NXP i.MX RT1050 EVK - board certification review

The i.MX RT1050 EVK is a 4-layer through-hole USB-powered PCB. At it’s heart lies the i.MX RT1050 crossover MCU, featuring NXP’s advanced implementation of the Arm® Cortex®-M7 core. This core operates at speeds up to 600 MHz to provide high CPU performance and great real-time response. Support for FreeRTOS™ available within the MCUXpresso SDK. The i.MX RT1050 EVK board is now supported by Arm® Mbed™ OS and Zephyr™ OS, both open-source embedded operating systems for developing the Internet of Things.

i.MX RT1050 EVK earned Standard LVGL board certification which means the users can be sure that it’s easy to use that board with LVGL and they can expect decent performance and quality.

Standard LVGL certificate for i.MX RT1050-EVK

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The i.MX RT1050 EVK board can be purchased directly from NXP or it’s distributors. See here.







Frame rate (FPS)

The MCU’s 600 MHz clock speed and it’s ARM Cortex-M7 architecture are abundantly enough for the 480x272 display to create state-of-the-art UIs with image transformations, animations, opacity, and a lot of assets. i.MX RT1050 has PXP GPU that has built-in LVGL support. It can be simply enabled in lv_conf.h.

The MCU is equipped with an LCD controller to drive the display directly. Multiple frame buffers can be added to the board’s external RAM and you can even add one to the MCU’s internal RAM. From the frame buffer(s) the MCU automatically sends the current frame to the display.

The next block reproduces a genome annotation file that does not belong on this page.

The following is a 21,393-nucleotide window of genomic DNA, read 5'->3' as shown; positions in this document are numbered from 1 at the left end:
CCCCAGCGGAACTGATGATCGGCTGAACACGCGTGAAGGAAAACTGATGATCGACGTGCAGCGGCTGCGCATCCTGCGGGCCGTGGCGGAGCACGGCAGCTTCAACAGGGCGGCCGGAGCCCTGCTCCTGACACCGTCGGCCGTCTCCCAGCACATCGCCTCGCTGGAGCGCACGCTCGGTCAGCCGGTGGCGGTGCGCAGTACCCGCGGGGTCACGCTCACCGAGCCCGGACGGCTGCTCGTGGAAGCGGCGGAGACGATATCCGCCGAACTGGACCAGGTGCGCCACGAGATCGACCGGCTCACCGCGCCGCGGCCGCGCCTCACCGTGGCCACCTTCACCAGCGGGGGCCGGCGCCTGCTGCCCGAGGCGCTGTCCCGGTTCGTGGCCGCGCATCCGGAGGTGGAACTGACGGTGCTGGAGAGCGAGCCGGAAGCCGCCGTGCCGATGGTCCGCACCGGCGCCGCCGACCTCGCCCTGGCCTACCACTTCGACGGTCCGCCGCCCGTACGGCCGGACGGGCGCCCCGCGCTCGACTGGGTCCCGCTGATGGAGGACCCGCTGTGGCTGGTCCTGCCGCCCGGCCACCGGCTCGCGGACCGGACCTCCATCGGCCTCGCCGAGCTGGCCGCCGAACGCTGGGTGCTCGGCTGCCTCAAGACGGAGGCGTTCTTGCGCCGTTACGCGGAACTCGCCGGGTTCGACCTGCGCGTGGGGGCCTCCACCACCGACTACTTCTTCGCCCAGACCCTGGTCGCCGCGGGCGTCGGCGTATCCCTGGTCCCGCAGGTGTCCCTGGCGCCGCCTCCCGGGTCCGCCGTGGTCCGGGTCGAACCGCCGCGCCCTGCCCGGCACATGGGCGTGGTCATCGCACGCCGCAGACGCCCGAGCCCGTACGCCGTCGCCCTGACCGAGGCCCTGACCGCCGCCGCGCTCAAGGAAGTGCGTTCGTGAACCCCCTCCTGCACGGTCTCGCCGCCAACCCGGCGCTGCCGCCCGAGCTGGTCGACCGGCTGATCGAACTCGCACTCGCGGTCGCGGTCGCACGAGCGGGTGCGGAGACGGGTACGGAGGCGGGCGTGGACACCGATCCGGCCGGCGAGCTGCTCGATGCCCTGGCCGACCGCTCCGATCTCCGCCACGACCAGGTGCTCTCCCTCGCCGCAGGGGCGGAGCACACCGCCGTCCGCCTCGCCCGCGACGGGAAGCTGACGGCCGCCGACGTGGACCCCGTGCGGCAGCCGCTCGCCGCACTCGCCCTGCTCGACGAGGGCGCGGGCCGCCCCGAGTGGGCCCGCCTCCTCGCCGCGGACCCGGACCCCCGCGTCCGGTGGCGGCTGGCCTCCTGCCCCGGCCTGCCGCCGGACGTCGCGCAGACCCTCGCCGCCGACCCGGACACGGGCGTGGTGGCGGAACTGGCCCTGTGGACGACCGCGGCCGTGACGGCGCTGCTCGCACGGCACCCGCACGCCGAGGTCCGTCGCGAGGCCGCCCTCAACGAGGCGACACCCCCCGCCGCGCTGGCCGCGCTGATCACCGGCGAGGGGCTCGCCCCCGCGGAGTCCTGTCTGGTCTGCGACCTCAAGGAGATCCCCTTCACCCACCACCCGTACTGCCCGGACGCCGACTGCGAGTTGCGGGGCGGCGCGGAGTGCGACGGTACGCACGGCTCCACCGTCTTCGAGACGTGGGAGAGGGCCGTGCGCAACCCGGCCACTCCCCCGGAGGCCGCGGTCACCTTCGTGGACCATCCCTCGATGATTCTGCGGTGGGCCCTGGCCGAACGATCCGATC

The LCD controller supports maximum 1366x768 resolution which is about 8 times larger than the board’s 480x272 display. The relation is not fully linear but if the UI has - for example - 50 FPS with 25% CPU usage on 480x272, it will have approximately 25 FPS with 100 % CPU usage on 1366x768.

The board reached 33 FPS (the set limit) on the LVGL’s certification benchmark. In the video you can see, that even the most complex transformations or scrolling the whole screen with all the animations were perfectly smooth. The benchmark used the display driver from the MCUXpresso’s SDK as it is. The driver uses 2 frame buffers located in the external RAM. It’s not the fastest solution because accessing the external RAM takes more time, than accessing the internal RAM. Using a smaller draw buffer in internal RAM (where LVGL renders) and copying it to an external RAM framebuffer once is much faster. In the video below a driver like this is used:<iframe width="560" height="315" src="https://www.youtube.com/embed/FYhmi6MamRs" frameborder="0" allow="accelerometer; autoplay; clipboard-write; encrypted-media; gyroscope; picture-in-picture" allowfullscreen></iframe>


The i.MX RT1050 chip has plenty of internal RAM (512 kB) and external SDRAM (32 MB), has no internal flash but has 2 types of external flashes. Let’s see what graphics configuration can work with these memories.

Only internal RAM

The 512 kB internal RAM can be used to store the frame buffer directly. LVGL still needs 1 or 2 smaller (1/10..1/5 screen sized) draw buffers where rendering happens and these buffers’ contents should be copied to the frame buffer. If the frame buffer is placed into the internal RAM, accessing the frame buffer will be very fast. Unfortunately, 2 frame buffers can not fit into the internal RAM so this way “real double buffering” can not be achieved. Hence some tearing might be visible but it needs to be tested with the concrete application.